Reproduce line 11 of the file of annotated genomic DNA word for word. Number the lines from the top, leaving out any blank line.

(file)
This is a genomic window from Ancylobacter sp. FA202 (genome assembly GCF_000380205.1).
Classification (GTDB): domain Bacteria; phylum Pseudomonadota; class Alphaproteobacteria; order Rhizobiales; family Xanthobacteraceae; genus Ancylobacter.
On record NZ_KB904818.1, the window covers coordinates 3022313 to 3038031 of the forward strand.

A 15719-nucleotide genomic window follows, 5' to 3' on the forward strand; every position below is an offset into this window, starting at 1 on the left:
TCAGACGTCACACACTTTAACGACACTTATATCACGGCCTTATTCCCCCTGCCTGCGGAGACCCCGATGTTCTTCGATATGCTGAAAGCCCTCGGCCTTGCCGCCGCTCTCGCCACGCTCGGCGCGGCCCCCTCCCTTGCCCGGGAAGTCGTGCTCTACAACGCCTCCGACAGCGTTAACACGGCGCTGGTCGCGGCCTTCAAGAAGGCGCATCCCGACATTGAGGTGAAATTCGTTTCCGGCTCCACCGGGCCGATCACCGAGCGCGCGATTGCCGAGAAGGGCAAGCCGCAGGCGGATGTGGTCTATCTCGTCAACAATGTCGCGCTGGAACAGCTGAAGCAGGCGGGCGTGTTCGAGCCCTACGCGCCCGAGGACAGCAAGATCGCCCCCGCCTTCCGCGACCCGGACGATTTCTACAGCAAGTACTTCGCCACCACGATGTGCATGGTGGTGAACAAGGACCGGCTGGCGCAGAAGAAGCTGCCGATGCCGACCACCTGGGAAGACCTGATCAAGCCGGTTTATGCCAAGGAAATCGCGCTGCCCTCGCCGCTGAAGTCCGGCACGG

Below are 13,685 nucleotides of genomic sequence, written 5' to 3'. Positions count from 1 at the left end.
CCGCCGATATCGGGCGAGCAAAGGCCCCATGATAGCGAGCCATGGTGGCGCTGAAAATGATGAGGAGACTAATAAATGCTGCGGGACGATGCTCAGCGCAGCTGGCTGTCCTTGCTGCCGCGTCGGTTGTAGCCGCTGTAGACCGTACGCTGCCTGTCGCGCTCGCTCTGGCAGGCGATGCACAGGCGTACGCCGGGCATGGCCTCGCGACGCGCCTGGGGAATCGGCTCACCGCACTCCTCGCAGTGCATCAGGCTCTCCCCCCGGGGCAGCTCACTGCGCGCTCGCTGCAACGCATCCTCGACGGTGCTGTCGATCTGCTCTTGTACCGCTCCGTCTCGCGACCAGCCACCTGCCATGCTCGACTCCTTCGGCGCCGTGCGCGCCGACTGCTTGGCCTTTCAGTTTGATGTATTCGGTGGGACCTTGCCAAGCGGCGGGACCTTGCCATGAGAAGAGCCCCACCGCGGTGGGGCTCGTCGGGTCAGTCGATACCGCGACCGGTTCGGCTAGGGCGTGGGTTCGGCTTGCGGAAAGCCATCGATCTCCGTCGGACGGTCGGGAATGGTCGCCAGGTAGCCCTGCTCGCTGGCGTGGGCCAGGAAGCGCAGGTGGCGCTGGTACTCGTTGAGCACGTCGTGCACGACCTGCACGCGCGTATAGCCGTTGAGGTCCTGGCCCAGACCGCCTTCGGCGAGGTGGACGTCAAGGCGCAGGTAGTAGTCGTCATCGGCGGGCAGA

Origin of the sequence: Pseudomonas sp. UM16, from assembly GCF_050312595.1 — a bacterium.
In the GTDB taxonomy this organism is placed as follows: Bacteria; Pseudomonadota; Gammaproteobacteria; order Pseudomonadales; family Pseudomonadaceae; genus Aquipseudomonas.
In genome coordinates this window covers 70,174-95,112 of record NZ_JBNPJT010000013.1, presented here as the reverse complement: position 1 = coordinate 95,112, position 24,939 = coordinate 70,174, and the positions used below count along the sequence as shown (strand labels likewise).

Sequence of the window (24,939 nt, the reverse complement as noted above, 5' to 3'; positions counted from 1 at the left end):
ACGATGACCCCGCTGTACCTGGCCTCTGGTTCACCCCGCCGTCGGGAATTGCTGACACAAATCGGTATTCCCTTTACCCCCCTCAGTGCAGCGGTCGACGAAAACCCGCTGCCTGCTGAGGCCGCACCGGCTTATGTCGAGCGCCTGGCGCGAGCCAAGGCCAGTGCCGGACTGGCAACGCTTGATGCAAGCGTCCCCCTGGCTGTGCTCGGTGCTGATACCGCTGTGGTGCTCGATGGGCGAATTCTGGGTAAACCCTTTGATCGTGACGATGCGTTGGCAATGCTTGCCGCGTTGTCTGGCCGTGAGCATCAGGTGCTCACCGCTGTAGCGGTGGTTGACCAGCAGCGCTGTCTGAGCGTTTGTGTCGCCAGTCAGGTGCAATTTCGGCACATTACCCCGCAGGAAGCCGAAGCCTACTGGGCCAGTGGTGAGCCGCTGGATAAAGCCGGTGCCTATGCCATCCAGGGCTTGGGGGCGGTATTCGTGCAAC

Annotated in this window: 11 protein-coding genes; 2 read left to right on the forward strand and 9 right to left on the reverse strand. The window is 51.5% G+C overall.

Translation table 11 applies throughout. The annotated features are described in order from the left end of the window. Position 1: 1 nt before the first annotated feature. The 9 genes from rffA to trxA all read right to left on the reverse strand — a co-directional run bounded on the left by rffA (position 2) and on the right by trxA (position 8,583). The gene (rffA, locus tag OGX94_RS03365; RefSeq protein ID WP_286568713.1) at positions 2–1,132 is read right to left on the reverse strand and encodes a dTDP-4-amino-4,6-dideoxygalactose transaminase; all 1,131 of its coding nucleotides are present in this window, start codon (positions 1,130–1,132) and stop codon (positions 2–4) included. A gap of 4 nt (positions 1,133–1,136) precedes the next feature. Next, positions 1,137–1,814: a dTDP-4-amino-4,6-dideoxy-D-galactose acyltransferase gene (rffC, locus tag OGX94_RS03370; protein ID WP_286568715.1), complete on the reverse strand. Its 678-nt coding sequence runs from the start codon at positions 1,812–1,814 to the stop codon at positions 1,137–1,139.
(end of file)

Sequence of the window (24,939 nt, the reverse complement as noted above, 5' to 3'; positions counted from 1 at the left end):